The term “autism spectrum disorder” or “ASD” can be a difficult one to understand. If your child has just been diagnosed to have autism or ASD, you will want to know what this means for your child and the impact it may have on the family as a whole. This information may help you understand your child a little better. The first weeks after hearing the diagnosis of autism are very difficult and you will need all the support you can get from your family, friends and the professionals caring for your child.


Autism is a disability which affects the development of social and communication skills, usually first noticed by parents when their child is around 1.5 to 2 years of age. Up to 75% of people with autism have associated learning difficulties but, whatever their general level of ability, they share a common difficulty in making sense of the world in the way others do.


No two children with autism are alike and they have a unique personality (like all of us). The degree of severity ranges from mild to severe and type of symptoms they show are very different. However the following are some common signs:

  • Communication difficulties – Almost all children with autism have delayed language development as a result of which they may have no speech or start speaking late. Many children with ASD indicate their needs by pulling adults by their hand towards the desired object rather then pointing or saying the name of the item. There may be a tendency to repeat what is said to them. In those children who do speak, they may talk constantly about their favorite topic usually in a monotonous and formal manner. On the whole they have a difficulty in communication, which includes inability to understand the meaning of a particular tone of voice, facial expressions, gestures and abstract concepts like feelings.
  • Deficits in social relationships – Children and adults with ASD, often seem indifferent to other people. This is seen as difficulty acknowledging others’ presence, unwillingness to stay in groups or lack of interest in what others are doing. Due to these difficulties people with ASD lack friends and are usually found to be on their own. These children seem to be more interested in objects that fascinate them rather than people around. They are often described as being “in a world of their own”. They may approach others only when they want their needs to be met.
  • Lack of play and imagination – Children with autism do not develop creative “pretend play” like sitting under an overturned chair and pretending one is in a rocket or pushing a block of wood, pretending it is a car. They often tend to repeat the same activity and spin or fling objects. They may have an attachment to unusual objects, such as stones or keys and often like to place their toys in rows or stack them up. These children may engage in repetitive behaviors such as hand flapping, finger flicking or body rocking instead of playing meaningfully with toys.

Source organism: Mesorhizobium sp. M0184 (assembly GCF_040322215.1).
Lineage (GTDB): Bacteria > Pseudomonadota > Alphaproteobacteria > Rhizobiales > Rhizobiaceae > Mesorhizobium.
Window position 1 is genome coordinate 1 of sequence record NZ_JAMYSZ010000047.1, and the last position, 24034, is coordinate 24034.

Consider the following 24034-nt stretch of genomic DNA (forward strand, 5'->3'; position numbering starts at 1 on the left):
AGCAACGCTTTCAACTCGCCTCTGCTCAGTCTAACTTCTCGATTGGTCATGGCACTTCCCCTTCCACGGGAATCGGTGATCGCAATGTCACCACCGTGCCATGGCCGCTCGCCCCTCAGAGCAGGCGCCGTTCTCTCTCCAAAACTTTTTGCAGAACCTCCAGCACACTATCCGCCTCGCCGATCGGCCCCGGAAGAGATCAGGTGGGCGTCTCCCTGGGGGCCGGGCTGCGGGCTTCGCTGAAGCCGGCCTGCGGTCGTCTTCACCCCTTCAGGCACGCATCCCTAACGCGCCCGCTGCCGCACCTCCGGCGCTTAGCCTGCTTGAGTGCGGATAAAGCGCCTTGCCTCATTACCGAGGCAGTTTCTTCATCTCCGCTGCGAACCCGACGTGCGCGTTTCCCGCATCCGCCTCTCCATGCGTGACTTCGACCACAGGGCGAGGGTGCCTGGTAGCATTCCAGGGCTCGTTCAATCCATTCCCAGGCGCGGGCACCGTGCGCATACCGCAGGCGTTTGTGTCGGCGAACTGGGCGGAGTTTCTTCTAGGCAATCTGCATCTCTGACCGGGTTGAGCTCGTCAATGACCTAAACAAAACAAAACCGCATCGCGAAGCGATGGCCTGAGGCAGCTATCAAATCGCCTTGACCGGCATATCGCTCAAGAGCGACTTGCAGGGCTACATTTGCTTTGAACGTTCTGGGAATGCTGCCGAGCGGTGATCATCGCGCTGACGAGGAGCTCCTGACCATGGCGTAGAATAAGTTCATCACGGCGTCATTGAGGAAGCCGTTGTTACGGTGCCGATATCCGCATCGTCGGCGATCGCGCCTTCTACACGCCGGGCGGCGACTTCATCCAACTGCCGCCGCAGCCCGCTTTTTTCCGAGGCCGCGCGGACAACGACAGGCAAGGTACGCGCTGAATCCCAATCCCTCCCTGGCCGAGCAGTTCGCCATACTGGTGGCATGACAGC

• Resistance to change – People with autism like sameness in their routine and get upset by For example, a rearrangement of furniture at home or following a different route to school may make them very distressed. This is also seen as a desire to continue a particular activity and unwillingness to switch to another one.

As a result of poor communication, inability to mix with others, narrow interests and desire for sameness, children with ASD may often throw temper tantrums, seem to be moody, appear either overactive or very dull and can be difficult to deal with.


We still do not know why autism happens. Most research suggests a physical problem affecting those parts of the brain that process language and the information received from the senses. There may be an imbalance of certain chemicals in the brain. Genetic factors may be involved. There is strong evidence that the condition has a physical origin and not an emotional one. Quite often parents get wrongly blamed for the language delay in their child with ASD. Exposure to many languages, letting the child watch a lot of TV and leaving the child in the care of maids DO NOT cause autism.


There is no known cure. However, with better understanding and appreciation of their strengths and difficulties, people with autism can be helped to develop their potential. With appropriate education and support services, people with autism can live with as much dignity and independence as possible. Furthermore, having a person with autism in the family puts extra demands on other members; your life will be very different compared to other families. Your family will definitely be a special one as living with a person with different needs is stressful but also very enriching.